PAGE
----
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UK employers optimistic about jobs market

Olympic games could help drag the country out of recession and into recovery.

A survey of 2,100 UK employers conducted by recruitment firm ManpowerGroup found that the country’s jobs market may be back in positive territory after a depressing winter, with a national positive outlook of 2 per cent.

The survey asked whether employers intended to hire or reduce workforce in the upcoming quarter, and reveals that they are taking tentative steps in the right direction.

Mark Cahill, managing director of Manpower UK, said:

Although it’s too early to say that a full-blown recovery is upon us, it does feel like we’re turning a corner when it comes to the jobs market. Businesses that were battening down the hatches in the last quarter appear to be considering taking on staff.

The survey -- used as a key economic statistic by both the Bank of England and the UK government -- finds that employer confidence is growing in London despite a wave of redundancies in the financial sector. A key factor in employer confidence is positive sentiment around the Olympic Games.

The net employment outlook of +7 per cent is notably stronger than the average outlook of 0 per cent between 2009 and 2011.

Cahill added:

The upswing in positive sentiment among employers in London is very encouraging. We are seeing thousands of positions become available thanks to the Olympic Games. Whilst it’s undoubtedly true that many of these jobs will be temporary lasting only for the summer, we shouldn’t underestimate the impact that an upturn in attitude can have on the psyche of the nation as a whole. This Olympic effect could well help drag us out of recession and into recovery.

Outside of London, the picture remains mixed across the UK. Net employment outlooks in the neighbouring regions of the South East and East of England have both dipped into negative territory for the first time in more than two years and, like the Outlook in Wales, sit at a reserved -1 per cent, according to the survey.

Meanwhile, employers in the North East report the least optimistic regional forecast, with an outlook of -6 per cent. The most optimistic region is the East Midlands, with an outlook of +10 per cent, whereas the region showing the strongest improvement is the North West, where the outlook has improved from a negative outlook of -5 per cent in Q1 to +6 per cent this quarter.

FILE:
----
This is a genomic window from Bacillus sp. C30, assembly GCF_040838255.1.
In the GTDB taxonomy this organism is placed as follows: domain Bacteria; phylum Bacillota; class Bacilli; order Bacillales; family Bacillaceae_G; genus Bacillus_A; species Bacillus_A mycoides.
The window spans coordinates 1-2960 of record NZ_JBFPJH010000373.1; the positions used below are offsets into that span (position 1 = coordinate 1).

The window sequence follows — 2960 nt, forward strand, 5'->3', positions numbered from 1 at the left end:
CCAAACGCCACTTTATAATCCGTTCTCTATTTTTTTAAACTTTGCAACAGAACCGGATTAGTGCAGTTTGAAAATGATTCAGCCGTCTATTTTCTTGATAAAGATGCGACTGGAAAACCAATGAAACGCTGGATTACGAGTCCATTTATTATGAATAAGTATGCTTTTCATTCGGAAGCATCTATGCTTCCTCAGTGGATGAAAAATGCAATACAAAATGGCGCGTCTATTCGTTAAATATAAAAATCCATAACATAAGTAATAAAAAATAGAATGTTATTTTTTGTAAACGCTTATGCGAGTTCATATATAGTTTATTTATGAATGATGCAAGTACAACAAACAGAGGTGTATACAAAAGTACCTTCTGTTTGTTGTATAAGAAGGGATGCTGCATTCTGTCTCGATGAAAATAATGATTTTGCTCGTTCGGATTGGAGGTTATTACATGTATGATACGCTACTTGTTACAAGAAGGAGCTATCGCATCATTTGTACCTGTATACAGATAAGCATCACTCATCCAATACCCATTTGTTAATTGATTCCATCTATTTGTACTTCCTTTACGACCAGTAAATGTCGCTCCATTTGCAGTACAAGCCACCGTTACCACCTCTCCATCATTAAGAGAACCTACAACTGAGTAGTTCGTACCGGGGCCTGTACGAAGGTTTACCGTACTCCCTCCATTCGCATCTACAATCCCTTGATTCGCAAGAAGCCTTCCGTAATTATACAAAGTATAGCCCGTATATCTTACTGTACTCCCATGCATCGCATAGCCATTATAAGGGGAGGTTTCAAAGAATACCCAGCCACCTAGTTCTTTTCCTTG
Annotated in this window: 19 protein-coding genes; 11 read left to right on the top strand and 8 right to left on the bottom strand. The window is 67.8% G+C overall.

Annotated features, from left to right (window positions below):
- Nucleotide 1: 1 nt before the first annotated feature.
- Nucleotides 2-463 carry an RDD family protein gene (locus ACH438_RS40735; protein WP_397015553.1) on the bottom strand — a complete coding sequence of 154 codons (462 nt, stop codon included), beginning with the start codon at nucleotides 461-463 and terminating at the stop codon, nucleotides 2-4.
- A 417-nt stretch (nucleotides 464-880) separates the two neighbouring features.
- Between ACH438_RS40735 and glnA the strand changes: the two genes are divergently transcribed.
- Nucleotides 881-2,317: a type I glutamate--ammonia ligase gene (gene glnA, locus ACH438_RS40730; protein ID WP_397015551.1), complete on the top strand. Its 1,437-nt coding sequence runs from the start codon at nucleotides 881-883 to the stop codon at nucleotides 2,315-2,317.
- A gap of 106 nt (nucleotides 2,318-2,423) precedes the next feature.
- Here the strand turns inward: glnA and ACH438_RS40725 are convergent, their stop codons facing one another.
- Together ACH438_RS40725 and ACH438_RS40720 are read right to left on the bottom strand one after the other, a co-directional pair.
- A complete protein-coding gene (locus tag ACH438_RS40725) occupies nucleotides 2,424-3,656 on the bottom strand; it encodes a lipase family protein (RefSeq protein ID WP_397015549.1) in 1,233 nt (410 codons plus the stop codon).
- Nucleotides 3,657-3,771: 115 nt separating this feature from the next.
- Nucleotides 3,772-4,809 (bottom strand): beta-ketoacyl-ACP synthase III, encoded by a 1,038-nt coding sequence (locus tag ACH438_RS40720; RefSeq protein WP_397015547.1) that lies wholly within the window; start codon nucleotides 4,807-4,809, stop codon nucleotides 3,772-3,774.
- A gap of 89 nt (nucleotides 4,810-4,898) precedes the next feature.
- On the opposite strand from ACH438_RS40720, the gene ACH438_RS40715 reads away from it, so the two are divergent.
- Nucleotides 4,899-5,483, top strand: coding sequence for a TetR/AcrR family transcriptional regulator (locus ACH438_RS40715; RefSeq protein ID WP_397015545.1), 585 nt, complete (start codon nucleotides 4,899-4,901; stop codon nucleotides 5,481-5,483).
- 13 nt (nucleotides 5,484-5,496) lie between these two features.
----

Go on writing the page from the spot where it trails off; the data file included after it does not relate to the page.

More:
The recruitment firm’s research shows that the UK labour market, construction sector are not encouraging for hiring. Few sectors like finance and business services, the wholesale and retail, restaurants and Hotels also look negative for hiring.

Cahill concluded:

It’s disappointing to see the construction forecast so poor. The appearance of cranes in a city skyline is often cited as a symbol of economic recovery, and if this recovery is to gain real momentum we will need to see sectors such as Construction begin to perk up later on in 2012.


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Is anyone prepared to solve the NHS funding crisis?

As long as the political taboo on raising taxes endures, the service will be in financial peril. 

It has long been clear that the NHS is in financial ill-health. But today's figures, conveniently delayed until after the Conservative conference, are still stunningly bad. The service ran a deficit of £930m between April and June (greater than the £820m recorded for the whole of the 2014/15 financial year) and is on course for a shortfall of at least £2bn this year - its worst position for a generation. 

Though often described as having been shielded from austerity, owing to its ring-fenced budget, the NHS is enduring the toughest spending settlement in its history. Since 1950, health spending has grown at an average annual rate of 4 per cent, but over the last parliament it rose by just 0.5 per cent. An ageing population, rising treatment costs and the social care crisis all mean that the NHS has to run merely to stand still. The Tories have pledged to provide £10bn more for the service but this still leaves £20bn of efficiency savings required. 

Speculation is now turning to whether George Osborne will provide an emergency injection of funds in the Autumn Statement on 25 November. But the long-term question is whether anyone is prepared to offer a sustainable solution to the crisis. Health experts argue that only a rise in general taxation (income tax, VAT, national insurance), patient charges or a hypothecated "health tax" will secure the future of a universal, high-quality service. But the political taboo against increasing taxes on all but the richest means no politician has ventured into this territory. Shadow health secretary Heidi Alexander has today called for the government to "find money urgently to get through the coming winter months". But the bigger question is whether, under Jeremy Corbyn, Labour is prepared to go beyond sticking-plaster solutions. 

George Eaton is political editor of the New Statesman.